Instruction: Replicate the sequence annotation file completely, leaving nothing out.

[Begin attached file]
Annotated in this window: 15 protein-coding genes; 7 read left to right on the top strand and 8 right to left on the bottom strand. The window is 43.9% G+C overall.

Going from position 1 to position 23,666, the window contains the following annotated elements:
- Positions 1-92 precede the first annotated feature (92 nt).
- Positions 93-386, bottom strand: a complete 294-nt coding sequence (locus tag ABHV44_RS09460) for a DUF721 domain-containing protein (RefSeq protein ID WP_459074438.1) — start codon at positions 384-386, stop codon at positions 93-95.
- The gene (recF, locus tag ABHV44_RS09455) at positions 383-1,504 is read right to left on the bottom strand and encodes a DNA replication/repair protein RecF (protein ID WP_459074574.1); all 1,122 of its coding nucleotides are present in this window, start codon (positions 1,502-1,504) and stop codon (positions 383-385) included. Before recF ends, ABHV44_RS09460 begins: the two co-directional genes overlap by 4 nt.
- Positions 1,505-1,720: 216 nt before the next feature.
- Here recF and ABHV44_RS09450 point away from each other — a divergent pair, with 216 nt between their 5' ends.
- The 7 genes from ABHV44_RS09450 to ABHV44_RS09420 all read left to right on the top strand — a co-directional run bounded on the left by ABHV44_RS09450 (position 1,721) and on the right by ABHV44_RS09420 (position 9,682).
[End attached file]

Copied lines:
Annotated in this window: 15 protein-coding genes; 7 read left to right on the top strand and 8 right to left on the bottom strand. The window is 43.9% G+C overall.

Going from position 1 to position 23,666, the window contains the following annotated elements:
- Positions 1-92 precede the first annotated feature (92 nt).
- Positions 93-386, bottom strand: a complete 294-nt coding sequence (locus tag ABHV44_RS09460) for a DUF721 domain-containing protein (RefSeq protein ID WP_459074438.1) — start codon at positions 384-386, stop codon at positions 93-95.
- The gene (recF, locus tag ABHV44_RS09455) at positions 383-1,504 is read right to left on the bottom strand and encodes a DNA replication/repair protein RecF (protein ID WP_459074574.1); all 1,122 of its coding nucleotides are present in this window, start codon (positions 1,502-1,504) and stop codon (positions 383-385) included. Before recF ends, ABHV44_RS09460 begins: the two co-directional genes overlap by 4 nt.
- Positions 1,505-1,720: 216 nt before the next feature.
- Here recF and ABHV44_RS09450 point away from each other — a divergent pair, with 216 nt between their 5' ends.
- The 7 genes from ABHV44_RS09450 to ABHV44_RS09420 all read left to right on the top strand — a co-directional run bounded on the left by ABHV44_RS09450 (position 1,721) and on the right by ABHV44_RS09420 (position 9,682).